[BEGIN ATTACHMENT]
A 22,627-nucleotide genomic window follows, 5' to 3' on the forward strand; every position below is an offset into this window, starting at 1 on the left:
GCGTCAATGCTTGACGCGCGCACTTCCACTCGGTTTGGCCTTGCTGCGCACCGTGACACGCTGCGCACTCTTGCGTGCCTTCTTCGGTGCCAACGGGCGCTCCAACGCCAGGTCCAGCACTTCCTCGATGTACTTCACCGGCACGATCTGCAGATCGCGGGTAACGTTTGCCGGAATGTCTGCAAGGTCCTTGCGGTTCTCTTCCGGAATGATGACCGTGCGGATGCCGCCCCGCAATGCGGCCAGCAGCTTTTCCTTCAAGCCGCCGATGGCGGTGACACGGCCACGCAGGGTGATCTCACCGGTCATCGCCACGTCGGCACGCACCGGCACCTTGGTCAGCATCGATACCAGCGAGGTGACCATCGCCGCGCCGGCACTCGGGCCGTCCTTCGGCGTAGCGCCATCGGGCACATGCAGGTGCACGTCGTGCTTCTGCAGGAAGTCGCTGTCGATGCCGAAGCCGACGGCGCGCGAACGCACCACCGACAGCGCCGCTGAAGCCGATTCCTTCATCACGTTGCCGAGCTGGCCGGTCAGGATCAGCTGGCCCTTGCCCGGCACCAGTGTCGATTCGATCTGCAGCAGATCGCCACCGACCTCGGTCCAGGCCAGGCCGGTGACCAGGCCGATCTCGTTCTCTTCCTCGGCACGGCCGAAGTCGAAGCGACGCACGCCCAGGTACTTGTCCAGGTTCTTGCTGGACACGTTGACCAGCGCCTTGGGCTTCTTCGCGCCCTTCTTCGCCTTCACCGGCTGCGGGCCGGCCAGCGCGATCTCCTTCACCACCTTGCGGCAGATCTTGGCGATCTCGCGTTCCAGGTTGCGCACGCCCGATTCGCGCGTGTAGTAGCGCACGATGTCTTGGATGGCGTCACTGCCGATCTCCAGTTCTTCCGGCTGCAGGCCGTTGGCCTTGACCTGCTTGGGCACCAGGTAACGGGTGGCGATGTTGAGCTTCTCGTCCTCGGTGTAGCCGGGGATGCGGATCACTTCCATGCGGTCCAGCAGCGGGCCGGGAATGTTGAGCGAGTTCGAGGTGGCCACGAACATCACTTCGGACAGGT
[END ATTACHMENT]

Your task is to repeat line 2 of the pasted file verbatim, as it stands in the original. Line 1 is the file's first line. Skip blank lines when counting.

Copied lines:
GCGTCAATGCTTGACGCGCGCACTTCCACTCGGTTTGGCCTTGCTGCGCACCGTGACACGCTGCGCACTCTTGCGTGCCTTCTTCGGTGCCAACGGGCGCTCCAACGCCAGGTCCAGCACTTCCTCGATGTACTTCACCGGCACGATCTGCAGATCGCGGGTAACGTTTGCCGGAATGTCTGCAAGGTCCTTGCGGTTCTCTTCCGGAATGATGACCGTGCGGATGCCGCCCCGCAATGCGGCCAGCAGCTTTTCCTTCAAGCCGCCGATGGCGGTGACACGGCCACGCAGGGTGATCTCACCGGTCATCGCCACGTCGGCACGCACCGGCACCTTGGTCAGCATCGATACCAGCGAGGTGACCATCGCCGCGCCGGCACTCGGGCCGTCCTTCGGCGTAGCGCCATCGGGCACATGCAGGTGCACGTCGTGCTTCTGCAGGAAGTCGCTGTCGATGCCGAAGCCGACGGCGCGCGAACGCACCACCGACAGCGCCGCTGAAGCCGATTCCTTCATCACGTTGCCGAGCTGGCCGGTCAGGATCAGCTGGCCCTTGCCCGGCACCAGTGTCGATTCGATCTGCAGCAGATCGCCACCGACCTCGGTCCAGGCCAGGCCGGTGACCAGGCCGATCTCGTTCTCTTCCTCGGCACGGCCGAAGTCGAAGCGACGCACGCCCAGGTACTTGTCCAGGTTCTTGCTGGACACGTTGACCAGCGCCTTGGGCTTCTTCGCGCCCTTCTTCGCCTTCACCGGCTGCGGGCCGGCCAGCGCGATCTCCTTCACCACCTTGCGGCAGATCTTGGCGATCTCGCGTTCCAGGTTGCGCACGCCCGATTCGCGCGTGTAGTAGCGCACGATGTCTTGGATGGCGTCACTGCCGATCTCCAGTTCTTCCGGCTGCAGGCCGTTGGCCTTGACCTGCTTGGGCACCAGGTAACGGGTGGCGATGTTGAGCTTCTCGTCCTCGGTGTAGCCGGGGATGCGGATCACTTCCATGCGGTCCAGCAGCGGGCCGGGAATGTTGAGCGAGTTCGAGGTGGCCACGAACATCACTTCGGACAGGT